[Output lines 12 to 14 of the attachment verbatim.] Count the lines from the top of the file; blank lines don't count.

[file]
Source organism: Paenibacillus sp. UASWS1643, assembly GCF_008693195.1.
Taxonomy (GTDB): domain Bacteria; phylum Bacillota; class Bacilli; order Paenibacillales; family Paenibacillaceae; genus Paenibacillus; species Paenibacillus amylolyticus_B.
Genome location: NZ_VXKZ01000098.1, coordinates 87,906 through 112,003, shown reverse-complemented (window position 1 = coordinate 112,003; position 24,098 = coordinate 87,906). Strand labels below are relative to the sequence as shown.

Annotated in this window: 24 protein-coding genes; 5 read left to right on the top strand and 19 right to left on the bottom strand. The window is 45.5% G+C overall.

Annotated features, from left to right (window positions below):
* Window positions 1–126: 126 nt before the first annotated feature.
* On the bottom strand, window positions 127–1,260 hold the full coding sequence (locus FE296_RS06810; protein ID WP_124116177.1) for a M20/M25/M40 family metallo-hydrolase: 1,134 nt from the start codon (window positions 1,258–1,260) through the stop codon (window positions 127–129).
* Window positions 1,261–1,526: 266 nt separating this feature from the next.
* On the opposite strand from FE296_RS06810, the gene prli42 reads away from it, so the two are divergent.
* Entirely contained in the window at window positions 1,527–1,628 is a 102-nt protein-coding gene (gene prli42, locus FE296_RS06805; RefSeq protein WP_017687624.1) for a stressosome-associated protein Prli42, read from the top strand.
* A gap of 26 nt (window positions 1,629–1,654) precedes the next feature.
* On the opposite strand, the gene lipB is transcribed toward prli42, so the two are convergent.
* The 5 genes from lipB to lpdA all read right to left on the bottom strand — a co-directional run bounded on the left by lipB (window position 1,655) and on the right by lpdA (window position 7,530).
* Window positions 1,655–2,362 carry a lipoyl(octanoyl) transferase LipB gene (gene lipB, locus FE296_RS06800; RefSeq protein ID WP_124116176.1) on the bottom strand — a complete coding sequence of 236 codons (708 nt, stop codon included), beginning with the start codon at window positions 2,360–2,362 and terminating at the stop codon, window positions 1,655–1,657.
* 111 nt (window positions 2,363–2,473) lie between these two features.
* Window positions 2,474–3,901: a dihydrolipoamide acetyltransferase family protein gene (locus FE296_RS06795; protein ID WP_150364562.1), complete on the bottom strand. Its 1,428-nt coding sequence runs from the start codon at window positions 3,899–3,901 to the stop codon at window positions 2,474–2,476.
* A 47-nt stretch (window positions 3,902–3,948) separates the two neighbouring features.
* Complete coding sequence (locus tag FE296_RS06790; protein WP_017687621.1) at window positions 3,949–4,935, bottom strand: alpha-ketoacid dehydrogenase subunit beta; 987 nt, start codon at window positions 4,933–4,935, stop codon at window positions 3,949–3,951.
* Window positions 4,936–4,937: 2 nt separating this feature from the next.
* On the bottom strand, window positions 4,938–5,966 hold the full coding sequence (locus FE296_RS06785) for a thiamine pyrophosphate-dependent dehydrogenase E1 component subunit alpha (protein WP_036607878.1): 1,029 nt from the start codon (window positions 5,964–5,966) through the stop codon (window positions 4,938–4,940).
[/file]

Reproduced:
* On the opposite strand, the gene lipB is transcribed toward prli42, so the two are convergent.
* The 5 genes from lipB to lpdA all read right to left on the bottom strand — a co-directional run bounded on the left by lipB (window position 1,655) and on the right by lpdA (window position 7,530).
* Window positions 1,655–2,362 carry a lipoyl(octanoyl) transferase LipB gene (gene lipB, locus FE296_RS06800; RefSeq protein ID WP_124116176.1) on the bottom strand — a complete coding sequence of 236 codons (708 nt, stop codon included), beginning with the start codon at window positions 2,360–2,362 and terminating at the stop codon, window positions 1,655–1,657.